I’ve been using the same very cheap under-eye concealer for a couple years. I’m pretty sure the shade is wrong (a cool tone, which is not even a characteristic of my own skin), but for some reason I continue to use it. I thought I’d perhaps purchase the same concealer but in a neutral shade instead. So I stopped by Ulta (so that I also might purchase some new cologne for the husband … Givenchy Play smells like swag, but the nice, helpful, courteous, I-may-not-be-loaded-but-I-still-have-good-taste kind of swag) and found myself experiencing an acute lack of confidence as I checked for a better shade of my beloved L’Oreal True Match Super Blendable concealer. It’s not often that I feel the confidence drain out of me as I shop for makeup. I’m usually the one bossing someone else around in that situation. You need THIS blush! You’ll make your eyes pop more with this eyeshadow, dummy! Stop it- that shade makes you look like Snooki on an even worse day! So what did I do? I did the last thing … literally, THEE LAST THING … that I ever like to do in the beauty department: I asked for help from a sales associate.

It’s a strange combination of anxiety and exhilaration that I experience when I ask a beauty sales associate for help. On the one hand, I almost have this sort of avoidant disorder that makes me want to throw up when a sales associate approaches me and asks if I want to try anything or if I need any help. It’s the same feeling I get when I’m asked for money by a solicitor outside of Target. I’ll put my phone to my ear and pretend I’m talking to someone just to avoid contact with the person, or I’ll run past them as fast I can. I just hate having to say no. However, if I decide that I do want to try something on my own terms, I throw all caution to the wind and I want them to go absolutely crazy on me. The only problem is that, well, it’s really awkward if a sales associate tests a couple things on you and you don’t purchase something. In fact, if an associate ever does apply a full face of makeup on you at your own request, it is expected that you purchase at least two items. I’ve taken this policy to the extreme in that I feel obligated to purchase something shown to me by any associate if I’m helped at all.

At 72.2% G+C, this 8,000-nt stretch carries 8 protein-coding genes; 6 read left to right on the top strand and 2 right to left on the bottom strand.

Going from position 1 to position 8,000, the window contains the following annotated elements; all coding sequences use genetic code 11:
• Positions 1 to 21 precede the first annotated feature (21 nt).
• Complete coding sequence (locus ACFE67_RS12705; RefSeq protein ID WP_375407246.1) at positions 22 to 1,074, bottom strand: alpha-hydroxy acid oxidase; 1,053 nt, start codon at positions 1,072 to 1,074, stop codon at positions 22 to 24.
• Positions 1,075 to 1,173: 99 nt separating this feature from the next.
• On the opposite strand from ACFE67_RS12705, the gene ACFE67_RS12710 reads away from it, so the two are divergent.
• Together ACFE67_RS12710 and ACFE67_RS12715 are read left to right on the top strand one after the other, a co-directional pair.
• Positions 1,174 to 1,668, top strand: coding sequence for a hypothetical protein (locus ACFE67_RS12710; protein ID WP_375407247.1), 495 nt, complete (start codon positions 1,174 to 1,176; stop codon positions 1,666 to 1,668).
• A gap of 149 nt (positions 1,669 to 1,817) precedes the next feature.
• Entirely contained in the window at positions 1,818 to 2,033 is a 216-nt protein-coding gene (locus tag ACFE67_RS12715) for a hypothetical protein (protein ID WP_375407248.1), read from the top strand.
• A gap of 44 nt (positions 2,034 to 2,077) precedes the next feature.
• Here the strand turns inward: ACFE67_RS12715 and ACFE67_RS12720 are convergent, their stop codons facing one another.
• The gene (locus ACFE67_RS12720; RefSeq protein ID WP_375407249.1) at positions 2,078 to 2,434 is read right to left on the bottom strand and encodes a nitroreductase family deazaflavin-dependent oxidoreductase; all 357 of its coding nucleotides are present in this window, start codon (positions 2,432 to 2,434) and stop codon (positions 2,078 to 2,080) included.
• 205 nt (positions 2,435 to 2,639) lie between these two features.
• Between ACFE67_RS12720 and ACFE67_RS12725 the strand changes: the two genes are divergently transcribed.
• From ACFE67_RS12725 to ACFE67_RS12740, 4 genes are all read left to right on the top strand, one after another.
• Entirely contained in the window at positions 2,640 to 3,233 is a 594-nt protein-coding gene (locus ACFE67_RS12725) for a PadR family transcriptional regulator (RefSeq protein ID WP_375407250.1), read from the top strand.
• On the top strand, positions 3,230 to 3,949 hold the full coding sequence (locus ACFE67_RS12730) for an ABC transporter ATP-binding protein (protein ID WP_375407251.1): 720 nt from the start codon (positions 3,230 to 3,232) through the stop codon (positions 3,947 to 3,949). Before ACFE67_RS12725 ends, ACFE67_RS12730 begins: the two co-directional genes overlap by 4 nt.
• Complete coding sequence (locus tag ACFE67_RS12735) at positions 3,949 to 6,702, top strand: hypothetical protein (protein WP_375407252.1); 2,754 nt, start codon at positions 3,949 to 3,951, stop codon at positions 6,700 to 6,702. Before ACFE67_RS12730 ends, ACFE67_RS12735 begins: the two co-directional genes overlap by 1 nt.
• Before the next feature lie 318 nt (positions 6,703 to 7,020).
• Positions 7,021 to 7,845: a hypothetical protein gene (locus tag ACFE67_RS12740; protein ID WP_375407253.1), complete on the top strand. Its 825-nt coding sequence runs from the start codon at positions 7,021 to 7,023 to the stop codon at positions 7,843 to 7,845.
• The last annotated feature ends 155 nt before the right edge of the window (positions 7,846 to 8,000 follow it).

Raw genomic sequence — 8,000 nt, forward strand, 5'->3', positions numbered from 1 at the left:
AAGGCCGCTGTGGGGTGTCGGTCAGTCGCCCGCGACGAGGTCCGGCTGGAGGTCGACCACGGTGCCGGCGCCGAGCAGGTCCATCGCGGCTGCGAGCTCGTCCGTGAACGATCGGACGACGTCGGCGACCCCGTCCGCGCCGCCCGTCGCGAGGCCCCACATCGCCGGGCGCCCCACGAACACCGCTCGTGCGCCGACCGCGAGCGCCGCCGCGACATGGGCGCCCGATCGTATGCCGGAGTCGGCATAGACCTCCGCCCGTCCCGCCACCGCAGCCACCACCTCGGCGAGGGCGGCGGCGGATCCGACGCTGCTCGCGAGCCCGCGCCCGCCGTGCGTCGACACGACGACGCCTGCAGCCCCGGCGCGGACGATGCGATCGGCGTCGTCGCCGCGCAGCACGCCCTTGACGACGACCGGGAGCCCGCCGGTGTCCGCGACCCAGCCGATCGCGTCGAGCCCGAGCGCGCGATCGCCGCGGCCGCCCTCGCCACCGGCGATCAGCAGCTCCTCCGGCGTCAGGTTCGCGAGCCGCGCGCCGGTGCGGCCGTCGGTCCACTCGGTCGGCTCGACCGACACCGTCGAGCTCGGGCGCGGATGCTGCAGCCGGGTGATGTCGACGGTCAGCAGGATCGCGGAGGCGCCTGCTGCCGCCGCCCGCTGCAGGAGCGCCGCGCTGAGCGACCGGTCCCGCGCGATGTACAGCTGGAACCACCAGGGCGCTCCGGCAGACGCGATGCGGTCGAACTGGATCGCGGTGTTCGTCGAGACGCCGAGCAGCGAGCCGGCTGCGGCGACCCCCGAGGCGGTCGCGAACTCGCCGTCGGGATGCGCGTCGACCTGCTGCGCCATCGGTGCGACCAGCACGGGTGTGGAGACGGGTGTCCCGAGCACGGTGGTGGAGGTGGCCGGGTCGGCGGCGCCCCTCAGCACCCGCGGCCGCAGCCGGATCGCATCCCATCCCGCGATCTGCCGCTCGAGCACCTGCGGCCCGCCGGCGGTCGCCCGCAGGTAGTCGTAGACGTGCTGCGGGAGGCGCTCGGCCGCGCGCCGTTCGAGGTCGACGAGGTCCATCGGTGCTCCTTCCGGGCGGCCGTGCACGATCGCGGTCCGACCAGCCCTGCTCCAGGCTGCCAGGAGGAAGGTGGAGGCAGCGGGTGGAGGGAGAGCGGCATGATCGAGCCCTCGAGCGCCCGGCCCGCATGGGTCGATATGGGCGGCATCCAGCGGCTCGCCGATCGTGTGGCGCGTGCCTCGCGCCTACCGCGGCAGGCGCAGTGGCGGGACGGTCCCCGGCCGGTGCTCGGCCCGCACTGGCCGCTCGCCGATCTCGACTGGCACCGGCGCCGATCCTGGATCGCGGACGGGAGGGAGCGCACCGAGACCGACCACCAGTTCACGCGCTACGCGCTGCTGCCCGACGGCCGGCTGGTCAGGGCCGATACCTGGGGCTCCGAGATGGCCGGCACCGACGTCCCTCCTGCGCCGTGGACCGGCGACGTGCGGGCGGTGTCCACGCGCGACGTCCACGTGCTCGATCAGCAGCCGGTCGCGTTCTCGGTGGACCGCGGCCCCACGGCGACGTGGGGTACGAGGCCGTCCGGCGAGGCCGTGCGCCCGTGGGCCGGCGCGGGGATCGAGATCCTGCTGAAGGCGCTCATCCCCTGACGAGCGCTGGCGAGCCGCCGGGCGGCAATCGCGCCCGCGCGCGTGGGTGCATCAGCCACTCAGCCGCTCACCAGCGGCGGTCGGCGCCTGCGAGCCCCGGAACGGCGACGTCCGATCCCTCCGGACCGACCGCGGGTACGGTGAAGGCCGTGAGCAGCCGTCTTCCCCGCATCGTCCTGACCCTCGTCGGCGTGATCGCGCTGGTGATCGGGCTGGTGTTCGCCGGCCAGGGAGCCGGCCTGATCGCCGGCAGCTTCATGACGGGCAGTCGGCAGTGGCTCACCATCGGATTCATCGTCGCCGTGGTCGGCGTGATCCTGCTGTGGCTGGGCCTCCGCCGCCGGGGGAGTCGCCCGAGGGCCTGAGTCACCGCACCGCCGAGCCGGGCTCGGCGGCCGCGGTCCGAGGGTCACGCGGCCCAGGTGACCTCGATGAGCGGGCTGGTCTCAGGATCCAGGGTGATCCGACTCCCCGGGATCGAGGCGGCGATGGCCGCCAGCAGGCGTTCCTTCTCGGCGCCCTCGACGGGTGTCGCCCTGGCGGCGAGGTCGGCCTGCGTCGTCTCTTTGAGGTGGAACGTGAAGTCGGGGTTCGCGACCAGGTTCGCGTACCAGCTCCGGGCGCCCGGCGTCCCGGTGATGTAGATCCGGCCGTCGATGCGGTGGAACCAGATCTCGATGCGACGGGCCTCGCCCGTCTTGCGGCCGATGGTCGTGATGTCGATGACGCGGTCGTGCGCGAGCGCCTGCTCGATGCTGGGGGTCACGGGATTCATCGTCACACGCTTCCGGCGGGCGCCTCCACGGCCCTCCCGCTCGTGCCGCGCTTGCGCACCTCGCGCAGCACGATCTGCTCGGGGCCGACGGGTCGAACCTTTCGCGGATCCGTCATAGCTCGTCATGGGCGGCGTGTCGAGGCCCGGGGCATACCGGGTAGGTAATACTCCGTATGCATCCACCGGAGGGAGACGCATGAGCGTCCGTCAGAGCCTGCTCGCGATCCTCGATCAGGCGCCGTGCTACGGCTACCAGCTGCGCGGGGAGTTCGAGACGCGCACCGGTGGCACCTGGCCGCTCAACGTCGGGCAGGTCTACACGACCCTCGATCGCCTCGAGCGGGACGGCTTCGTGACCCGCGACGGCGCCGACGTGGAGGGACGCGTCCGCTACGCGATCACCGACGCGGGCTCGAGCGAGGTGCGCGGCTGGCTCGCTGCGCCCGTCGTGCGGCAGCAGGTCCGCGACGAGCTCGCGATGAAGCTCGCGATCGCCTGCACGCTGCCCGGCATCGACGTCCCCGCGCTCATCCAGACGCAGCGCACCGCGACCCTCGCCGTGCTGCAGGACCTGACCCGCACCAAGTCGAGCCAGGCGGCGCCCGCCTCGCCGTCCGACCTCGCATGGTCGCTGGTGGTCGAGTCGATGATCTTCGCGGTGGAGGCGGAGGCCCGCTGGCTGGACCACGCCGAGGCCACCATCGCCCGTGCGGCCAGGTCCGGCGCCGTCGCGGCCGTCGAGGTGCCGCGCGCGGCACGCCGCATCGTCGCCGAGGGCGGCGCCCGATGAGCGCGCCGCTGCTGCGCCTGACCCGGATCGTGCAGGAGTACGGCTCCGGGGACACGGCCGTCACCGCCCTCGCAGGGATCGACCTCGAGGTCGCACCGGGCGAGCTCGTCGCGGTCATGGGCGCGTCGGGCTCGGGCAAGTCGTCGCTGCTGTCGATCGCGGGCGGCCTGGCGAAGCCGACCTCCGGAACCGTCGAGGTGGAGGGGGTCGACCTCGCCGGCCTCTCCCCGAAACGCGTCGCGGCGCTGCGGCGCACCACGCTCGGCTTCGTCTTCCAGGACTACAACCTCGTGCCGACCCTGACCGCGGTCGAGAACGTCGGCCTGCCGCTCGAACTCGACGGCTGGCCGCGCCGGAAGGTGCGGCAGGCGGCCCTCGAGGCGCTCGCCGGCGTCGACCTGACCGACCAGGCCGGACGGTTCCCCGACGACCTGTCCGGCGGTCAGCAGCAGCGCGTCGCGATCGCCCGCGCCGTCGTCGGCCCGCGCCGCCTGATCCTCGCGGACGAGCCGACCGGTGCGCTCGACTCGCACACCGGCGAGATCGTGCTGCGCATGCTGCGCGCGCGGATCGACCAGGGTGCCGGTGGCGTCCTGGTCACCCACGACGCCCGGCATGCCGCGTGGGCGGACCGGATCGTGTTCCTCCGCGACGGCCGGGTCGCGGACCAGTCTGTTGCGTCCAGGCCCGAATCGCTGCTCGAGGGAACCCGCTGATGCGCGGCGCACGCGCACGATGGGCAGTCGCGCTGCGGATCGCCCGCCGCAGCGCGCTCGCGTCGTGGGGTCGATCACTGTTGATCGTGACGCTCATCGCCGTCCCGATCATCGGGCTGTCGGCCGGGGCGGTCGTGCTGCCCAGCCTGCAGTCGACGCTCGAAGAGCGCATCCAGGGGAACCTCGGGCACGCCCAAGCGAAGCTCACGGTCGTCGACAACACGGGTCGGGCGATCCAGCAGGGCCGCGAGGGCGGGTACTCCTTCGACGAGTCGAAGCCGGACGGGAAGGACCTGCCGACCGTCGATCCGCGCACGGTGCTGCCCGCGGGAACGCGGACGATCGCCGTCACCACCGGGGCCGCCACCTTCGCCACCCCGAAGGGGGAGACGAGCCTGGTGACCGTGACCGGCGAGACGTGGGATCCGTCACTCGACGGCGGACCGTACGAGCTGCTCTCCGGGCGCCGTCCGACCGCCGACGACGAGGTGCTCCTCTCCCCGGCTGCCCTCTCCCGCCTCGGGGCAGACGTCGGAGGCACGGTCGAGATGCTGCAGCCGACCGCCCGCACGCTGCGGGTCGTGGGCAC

So anyhow, I sort of on-purpose ran into a woman working at Ulta and explained my dilemma. She perked up, went and grabbed her favorite undereye concealer, and proceeded to perch me on a chair and blend the product neatly under my eyes. And it looked alright. I don’t know what it is, but sometimes I experience this feeling of not liking something so much because I didn’t find it myself, even if it does exactly what I need it to do. But like a moron, I thanked the woman and walked away with the concealer- which was priced at thirty bucks. Ugh. Seriously? Not even $24.99? I don’t know, sometimes I can be pretty spineless when it comes to sales resistance. This stuff wasn’t worth it. It wasn’t even Yves Saint Laurent’s Touche’ Eclat (the legendary luxury undereye brightener and concealer that I own but am continuously underwhelmed by). The drugstore kind I’d been using never tops ten dollars, and I just felt like a sucker. And yet I did not want to say no and hurt the nice lady’s feelings! Her whole career in makeup might hinge on that thoughtful, enthusiastic sales pitch of hers!